Grain is the absolute worst plant matter you can feed a dog. Human beings are natural omnivores, and we struggle to digest grain. The grain-based food pyramid Americans have become accustomed to is a primary driver of all sorts of autoimmune diseases and obesity in this country. Even ruminents like cows, with their legendary four stomachs, can’t digest corn. Cows, force-fed a grain-heavy diet instead of their natural diet of grass in Concentrated Animal Feeding Operations (CAFO’s) are given antibiotics to help suppress the e-coli that forms in their digestive tract due to their inability to digest the stuff. Cows can’t do it with 4 stomachs, you can’t do it with 30+ feet of intestine, do you really think your almost entirely carnivorous pup has a chance?
I found out Romeo has been eating Hill’s Science Diet Adult Large Blend. These are the ingredients off their website:
Chicken, Whole Grain Wheat, Cracked Pearled Barley, Whole Grain Sorghum, Whole Grain Corn, Corn Gluten Meal, Chicken Meal, Chicken Liver Flavor, Pork Fat, Dried Beet Pulp, Soybean Oil, Lactic Acid, Flaxseed, Potassium Chloride, Iodized Salt, Calcium Carbonate, Choline Chloride, vitamins (Vitamin E Supplement, L-Ascorbyl-2-Polyphosphate (source of Vitamin C), Niacin Supplement, Thiamine Mononitrate, Vitamin A Supplement, Calcium Pantothenate, Vitamin B12 Supplement, Pyridoxine Hydrochloride, Riboflavin Supplement, Folic Acid, Biotin, Vitamin D3 Supplement), minerals (Ferrous Sulfate, Zinc Oxide, Copper Sulfate, Manganous Oxide, Calcium Iodate, Sodium Selenite), Oat Fiber, Taurine, Mixed Tocopherols for freshness, Natural Flavors, Beta-Carotene, Dried Apples, Dried Broccoli, Dried Carrots, Dried Cranberries, Dried Peas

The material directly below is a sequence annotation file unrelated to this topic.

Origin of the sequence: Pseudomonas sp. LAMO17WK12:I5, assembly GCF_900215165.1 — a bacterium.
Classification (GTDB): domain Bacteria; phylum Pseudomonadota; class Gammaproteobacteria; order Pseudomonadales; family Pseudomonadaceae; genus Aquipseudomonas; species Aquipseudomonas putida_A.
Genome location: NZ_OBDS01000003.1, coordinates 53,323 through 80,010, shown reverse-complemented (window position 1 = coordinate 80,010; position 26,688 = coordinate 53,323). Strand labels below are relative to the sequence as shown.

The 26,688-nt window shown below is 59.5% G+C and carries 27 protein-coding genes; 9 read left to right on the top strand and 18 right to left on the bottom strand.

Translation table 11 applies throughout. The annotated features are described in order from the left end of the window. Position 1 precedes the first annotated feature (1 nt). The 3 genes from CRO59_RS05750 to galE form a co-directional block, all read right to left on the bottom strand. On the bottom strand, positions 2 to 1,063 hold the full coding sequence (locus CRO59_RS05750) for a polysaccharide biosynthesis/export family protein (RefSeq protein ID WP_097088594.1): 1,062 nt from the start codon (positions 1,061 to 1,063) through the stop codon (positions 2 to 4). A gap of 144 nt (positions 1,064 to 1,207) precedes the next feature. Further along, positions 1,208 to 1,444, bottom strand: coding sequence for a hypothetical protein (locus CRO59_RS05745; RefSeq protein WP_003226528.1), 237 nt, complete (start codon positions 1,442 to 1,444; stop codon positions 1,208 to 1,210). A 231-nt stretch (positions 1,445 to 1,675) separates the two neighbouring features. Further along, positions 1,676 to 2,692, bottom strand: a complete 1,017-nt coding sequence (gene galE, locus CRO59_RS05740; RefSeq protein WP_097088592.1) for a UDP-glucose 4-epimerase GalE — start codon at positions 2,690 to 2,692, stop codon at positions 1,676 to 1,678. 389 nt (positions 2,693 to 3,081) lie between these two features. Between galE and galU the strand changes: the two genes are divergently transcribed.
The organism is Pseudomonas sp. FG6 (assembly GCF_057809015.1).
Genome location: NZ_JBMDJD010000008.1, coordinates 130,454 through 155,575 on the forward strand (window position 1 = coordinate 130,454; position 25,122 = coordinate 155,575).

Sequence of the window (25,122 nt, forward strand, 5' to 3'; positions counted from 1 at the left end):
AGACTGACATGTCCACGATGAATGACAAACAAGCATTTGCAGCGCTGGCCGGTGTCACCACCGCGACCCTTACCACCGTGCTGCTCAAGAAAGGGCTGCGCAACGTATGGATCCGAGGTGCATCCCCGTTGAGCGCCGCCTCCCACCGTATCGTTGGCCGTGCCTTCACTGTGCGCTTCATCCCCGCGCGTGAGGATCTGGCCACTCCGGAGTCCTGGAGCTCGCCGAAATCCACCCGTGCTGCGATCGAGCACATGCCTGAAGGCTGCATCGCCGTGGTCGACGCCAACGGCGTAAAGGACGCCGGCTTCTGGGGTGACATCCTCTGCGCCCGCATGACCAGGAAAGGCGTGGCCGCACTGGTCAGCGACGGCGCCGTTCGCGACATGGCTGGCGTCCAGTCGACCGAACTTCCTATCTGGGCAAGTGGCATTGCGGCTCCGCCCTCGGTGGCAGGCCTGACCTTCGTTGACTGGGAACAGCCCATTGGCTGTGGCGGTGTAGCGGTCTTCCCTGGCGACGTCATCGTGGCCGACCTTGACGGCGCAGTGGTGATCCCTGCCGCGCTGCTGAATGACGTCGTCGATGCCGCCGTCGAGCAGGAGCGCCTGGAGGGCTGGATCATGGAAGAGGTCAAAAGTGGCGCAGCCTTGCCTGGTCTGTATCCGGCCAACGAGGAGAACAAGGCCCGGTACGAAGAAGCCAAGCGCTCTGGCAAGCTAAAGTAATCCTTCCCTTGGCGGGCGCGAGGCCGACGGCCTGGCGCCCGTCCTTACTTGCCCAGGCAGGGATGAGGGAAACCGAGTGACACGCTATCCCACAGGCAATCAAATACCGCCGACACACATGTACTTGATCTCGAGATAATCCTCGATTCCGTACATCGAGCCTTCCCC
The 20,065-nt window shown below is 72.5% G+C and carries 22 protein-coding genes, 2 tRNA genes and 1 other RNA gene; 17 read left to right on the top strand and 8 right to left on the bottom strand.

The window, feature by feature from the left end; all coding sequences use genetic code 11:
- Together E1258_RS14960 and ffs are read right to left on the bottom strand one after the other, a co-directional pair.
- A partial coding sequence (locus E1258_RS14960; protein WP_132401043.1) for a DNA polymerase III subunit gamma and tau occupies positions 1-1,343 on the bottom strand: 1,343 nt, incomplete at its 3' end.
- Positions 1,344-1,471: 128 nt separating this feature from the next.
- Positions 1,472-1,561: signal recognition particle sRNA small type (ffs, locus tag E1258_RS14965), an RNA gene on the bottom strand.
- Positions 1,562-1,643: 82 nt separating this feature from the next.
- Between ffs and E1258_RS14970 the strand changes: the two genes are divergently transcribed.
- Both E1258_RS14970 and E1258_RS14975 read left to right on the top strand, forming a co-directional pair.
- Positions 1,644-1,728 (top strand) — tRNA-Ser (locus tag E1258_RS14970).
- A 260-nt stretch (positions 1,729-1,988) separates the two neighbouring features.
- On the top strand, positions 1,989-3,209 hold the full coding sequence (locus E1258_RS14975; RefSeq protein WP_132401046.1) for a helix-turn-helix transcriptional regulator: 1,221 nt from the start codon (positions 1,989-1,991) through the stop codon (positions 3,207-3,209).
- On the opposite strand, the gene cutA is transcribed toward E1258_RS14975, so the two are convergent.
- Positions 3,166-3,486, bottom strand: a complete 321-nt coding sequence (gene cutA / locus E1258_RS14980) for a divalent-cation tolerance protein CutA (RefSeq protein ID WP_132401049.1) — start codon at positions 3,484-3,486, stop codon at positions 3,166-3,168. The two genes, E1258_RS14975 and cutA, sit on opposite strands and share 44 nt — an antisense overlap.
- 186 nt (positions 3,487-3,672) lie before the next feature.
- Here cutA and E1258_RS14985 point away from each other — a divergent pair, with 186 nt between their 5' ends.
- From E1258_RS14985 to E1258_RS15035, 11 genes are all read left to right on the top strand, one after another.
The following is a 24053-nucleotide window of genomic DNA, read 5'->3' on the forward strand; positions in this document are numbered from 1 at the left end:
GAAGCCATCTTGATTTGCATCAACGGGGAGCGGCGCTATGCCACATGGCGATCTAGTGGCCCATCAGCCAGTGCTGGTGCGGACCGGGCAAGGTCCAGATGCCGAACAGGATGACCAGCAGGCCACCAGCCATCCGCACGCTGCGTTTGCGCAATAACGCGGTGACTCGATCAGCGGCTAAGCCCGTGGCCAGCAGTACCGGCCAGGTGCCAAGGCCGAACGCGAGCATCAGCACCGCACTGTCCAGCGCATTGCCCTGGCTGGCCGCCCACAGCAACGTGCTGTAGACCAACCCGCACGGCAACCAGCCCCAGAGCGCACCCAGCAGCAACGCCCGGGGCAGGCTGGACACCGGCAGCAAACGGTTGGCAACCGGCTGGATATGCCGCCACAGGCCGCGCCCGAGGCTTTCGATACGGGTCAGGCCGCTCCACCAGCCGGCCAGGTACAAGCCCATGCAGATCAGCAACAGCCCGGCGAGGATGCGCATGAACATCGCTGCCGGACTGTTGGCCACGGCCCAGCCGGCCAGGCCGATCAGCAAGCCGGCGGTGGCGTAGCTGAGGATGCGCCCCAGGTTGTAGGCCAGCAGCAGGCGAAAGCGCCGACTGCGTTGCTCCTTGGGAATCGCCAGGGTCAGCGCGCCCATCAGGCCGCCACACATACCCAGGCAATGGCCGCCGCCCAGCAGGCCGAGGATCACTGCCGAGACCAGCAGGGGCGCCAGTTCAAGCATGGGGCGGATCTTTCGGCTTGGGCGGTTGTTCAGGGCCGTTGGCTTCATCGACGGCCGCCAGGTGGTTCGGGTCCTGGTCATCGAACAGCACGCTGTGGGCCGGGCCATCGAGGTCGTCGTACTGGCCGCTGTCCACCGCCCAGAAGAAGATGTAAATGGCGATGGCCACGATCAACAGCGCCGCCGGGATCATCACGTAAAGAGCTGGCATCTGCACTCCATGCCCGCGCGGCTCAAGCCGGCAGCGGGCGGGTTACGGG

Chicken bound with multiple different kinds of highly allergenic, difficult to digest grains, fortified with highly processed industrial oil and synthetic metal dust masquerading as “vitamins.” Humans can’t digest this garbage. Dogs don’t stand a chance. (Cats would be even worse since they are purely carnivorous, the quality of cat food is even more troublesome). And this is probably one of the better mainstream dog foods.
I did a little more digging to read the ingredients lists on other common, mainstream pet foods.
Chicken, brewer’s rice, corn gluten meal, poultry by-product meal, whole grain corn, soybean meal, oat meal, animal fat preserved with mixed-tocopherols, glycerin, animal digest, calcium phosphate, fish oil (source of DHA), calcium carbonate, salt, caramel color, potassium chloride, Vitamin E supplement, choline chloride, zinc sulfate, L-Lysine monohydrochloride, sulfur, ferrous sulfate, manganese sulfate, niacin, Vitamin A supplement, calcium pantothenate, thiamine mononitrate, copper sulfate, riboflavin supplement, Vitamin B-12 supplement, pyridoxine hydrochloride, garlic oil, folic acid, Vitamin D-3 supplement, calcium iodate, biotin, menadione sodium bisulfite complex (source of Vitamin K activity), sodium selenite.